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Planned Parenthood affiliates in Indiana, Kentucky to merge

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Affiliates of Planned Parenthood in Indiana and Kentucky plan to merge on July 1 in an effort to pool resources, meet the challenges of the changing health care landscape, and potentially expand their reproductive-health services. 

The new not-for-profit is expected to be named Planned Parenthood of Indiana and Kentucky—or PPINK—and continue to operate the 28 existing health centers between the two states. The group will be based in Indianapolis, and employ 190 people in its health centers and administrative office.

Betty Cockrum, president and CEO of the Indiana organization, will serve in the same role for the merged group. Officials with Planned Parenthood of Indiana and Planned Parenthood of Kentucky planned separate announcements Monday in Louisville and Indianapolis.

“We will serve our patients better and we will strengthen our voice to better educate and advocate for sexuality education and reproductive health care and justice,” Cockrum said in prepared comments.

Mergers are common among the Planned Parenthood affiliates, according to the organization. At one time, the national Planned Parenthood family had more than 200 affiliates; there are now just 73.

Both Indiana and Kentucky affiliates have experience with mergers. PPIN merged multiple times to become a statewide affiliate in 2004. Louisville and Lexington groups joined together in 2008 to become Planned Parenthood of Kentucky.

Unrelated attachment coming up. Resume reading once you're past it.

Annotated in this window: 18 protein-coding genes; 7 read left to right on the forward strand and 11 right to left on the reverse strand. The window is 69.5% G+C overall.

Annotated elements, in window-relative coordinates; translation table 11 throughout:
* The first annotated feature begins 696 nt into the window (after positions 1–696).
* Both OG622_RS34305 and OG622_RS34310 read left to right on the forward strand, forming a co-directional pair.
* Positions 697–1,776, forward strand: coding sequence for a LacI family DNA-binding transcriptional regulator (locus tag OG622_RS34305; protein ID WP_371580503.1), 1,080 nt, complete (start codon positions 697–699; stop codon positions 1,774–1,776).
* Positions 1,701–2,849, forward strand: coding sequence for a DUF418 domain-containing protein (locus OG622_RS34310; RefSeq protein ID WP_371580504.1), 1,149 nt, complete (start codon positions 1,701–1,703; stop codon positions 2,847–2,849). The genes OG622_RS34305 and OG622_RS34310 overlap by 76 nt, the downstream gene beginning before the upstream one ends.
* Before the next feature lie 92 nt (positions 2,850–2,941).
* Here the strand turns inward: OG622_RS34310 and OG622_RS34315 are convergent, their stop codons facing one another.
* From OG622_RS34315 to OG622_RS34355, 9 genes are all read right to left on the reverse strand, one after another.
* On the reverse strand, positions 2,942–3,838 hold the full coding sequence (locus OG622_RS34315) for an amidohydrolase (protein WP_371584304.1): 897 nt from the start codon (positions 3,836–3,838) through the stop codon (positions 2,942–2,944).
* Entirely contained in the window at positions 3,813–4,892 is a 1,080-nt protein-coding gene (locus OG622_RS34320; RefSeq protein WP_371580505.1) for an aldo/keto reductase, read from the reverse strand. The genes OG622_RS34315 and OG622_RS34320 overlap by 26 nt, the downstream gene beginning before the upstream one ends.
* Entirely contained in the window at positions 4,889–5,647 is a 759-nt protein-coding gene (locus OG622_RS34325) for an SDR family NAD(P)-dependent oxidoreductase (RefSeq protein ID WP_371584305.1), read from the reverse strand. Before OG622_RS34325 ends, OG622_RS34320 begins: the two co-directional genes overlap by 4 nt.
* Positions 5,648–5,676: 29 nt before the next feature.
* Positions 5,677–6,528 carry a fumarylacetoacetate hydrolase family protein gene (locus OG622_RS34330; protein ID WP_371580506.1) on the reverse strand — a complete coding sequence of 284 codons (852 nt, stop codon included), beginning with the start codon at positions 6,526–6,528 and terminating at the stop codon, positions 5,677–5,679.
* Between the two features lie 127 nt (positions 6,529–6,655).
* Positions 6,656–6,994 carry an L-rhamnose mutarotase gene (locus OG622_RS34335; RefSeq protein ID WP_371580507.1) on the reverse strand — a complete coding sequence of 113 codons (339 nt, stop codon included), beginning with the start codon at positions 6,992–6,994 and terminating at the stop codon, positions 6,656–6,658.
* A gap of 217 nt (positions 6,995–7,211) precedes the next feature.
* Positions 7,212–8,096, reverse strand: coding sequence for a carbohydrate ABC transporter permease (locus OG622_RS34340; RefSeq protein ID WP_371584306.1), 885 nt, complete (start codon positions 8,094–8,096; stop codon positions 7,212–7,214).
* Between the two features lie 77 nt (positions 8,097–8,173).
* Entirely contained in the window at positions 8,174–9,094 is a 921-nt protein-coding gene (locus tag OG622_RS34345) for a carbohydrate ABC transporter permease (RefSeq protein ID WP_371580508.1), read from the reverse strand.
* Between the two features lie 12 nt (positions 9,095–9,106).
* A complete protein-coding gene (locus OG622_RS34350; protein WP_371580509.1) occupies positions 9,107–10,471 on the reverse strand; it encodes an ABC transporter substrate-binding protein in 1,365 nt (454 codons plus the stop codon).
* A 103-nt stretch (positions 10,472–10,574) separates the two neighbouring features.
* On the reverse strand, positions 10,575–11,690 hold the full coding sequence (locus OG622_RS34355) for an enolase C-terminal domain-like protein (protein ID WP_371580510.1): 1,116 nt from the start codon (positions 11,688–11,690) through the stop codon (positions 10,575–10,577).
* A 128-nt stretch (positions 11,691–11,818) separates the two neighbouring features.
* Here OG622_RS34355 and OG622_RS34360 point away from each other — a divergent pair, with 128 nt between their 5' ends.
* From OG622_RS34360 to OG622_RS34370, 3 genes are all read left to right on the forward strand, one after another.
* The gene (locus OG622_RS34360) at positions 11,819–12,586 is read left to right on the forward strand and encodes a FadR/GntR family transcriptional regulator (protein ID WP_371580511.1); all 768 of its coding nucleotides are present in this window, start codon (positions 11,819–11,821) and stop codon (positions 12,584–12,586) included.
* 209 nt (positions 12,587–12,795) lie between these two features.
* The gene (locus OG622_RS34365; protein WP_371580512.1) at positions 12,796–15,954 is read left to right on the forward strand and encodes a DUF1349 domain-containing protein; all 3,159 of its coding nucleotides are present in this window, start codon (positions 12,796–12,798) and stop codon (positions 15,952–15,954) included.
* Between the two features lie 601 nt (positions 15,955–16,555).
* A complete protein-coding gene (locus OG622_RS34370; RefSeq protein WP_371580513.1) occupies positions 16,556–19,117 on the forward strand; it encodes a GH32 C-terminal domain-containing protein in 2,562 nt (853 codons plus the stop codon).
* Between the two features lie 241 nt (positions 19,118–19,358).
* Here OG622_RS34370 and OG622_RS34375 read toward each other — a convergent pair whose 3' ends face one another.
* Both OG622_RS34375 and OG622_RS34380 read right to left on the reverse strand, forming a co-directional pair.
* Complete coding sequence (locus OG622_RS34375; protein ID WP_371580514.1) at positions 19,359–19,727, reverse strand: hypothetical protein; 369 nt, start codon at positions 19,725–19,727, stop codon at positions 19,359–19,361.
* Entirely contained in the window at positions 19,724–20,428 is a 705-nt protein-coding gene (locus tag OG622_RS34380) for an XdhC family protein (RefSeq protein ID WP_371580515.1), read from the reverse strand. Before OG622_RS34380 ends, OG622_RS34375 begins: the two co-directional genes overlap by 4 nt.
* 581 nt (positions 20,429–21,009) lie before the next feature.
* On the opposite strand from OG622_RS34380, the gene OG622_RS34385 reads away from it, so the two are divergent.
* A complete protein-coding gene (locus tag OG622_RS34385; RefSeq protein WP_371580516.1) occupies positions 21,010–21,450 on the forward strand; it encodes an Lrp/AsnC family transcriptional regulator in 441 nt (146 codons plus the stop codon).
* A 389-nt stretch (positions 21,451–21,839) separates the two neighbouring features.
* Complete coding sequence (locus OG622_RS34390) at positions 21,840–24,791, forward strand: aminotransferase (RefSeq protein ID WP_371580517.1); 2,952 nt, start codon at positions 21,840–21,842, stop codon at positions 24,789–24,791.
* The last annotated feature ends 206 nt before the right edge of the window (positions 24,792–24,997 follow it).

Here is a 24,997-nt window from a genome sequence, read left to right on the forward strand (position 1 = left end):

Planned Parenthood of Indiana currently operates the lion’s share of the health centers, accounting for 26 of the 28 to be included in the merger. The remaining two are in Kentucky.

The combined organization will “allow us to to better address the sadly unmet need for family-planning services throughout Kentucky,” said Kim Greene, chairwoman of the PPKY board.

All 28 of the health centers will continue to offer preventive health care services such as Pap tests, breast and testicular exams, STD testing and treatment, and birth control. The four Indiana centers that perform abortions will continue to do so, according to a Planned Parenthood spokesperson. Planned Parenthood performs more than 5,000 abortions each year in Indiana. The Kentucky centers do not perform abortions.

Indiana is among more than a dozen states that have enacted or considered laws to prevent taxpayers' money from funding organizations that provide abortions. In 2011, the Indiana General Assembly passed legislation making Indiana the first state to cut off all government funding for Planned Parenthood. Gov. Mitch Daniels signed the legislation.

The status of the measure has since been clouded by court challenges and appeals.
 

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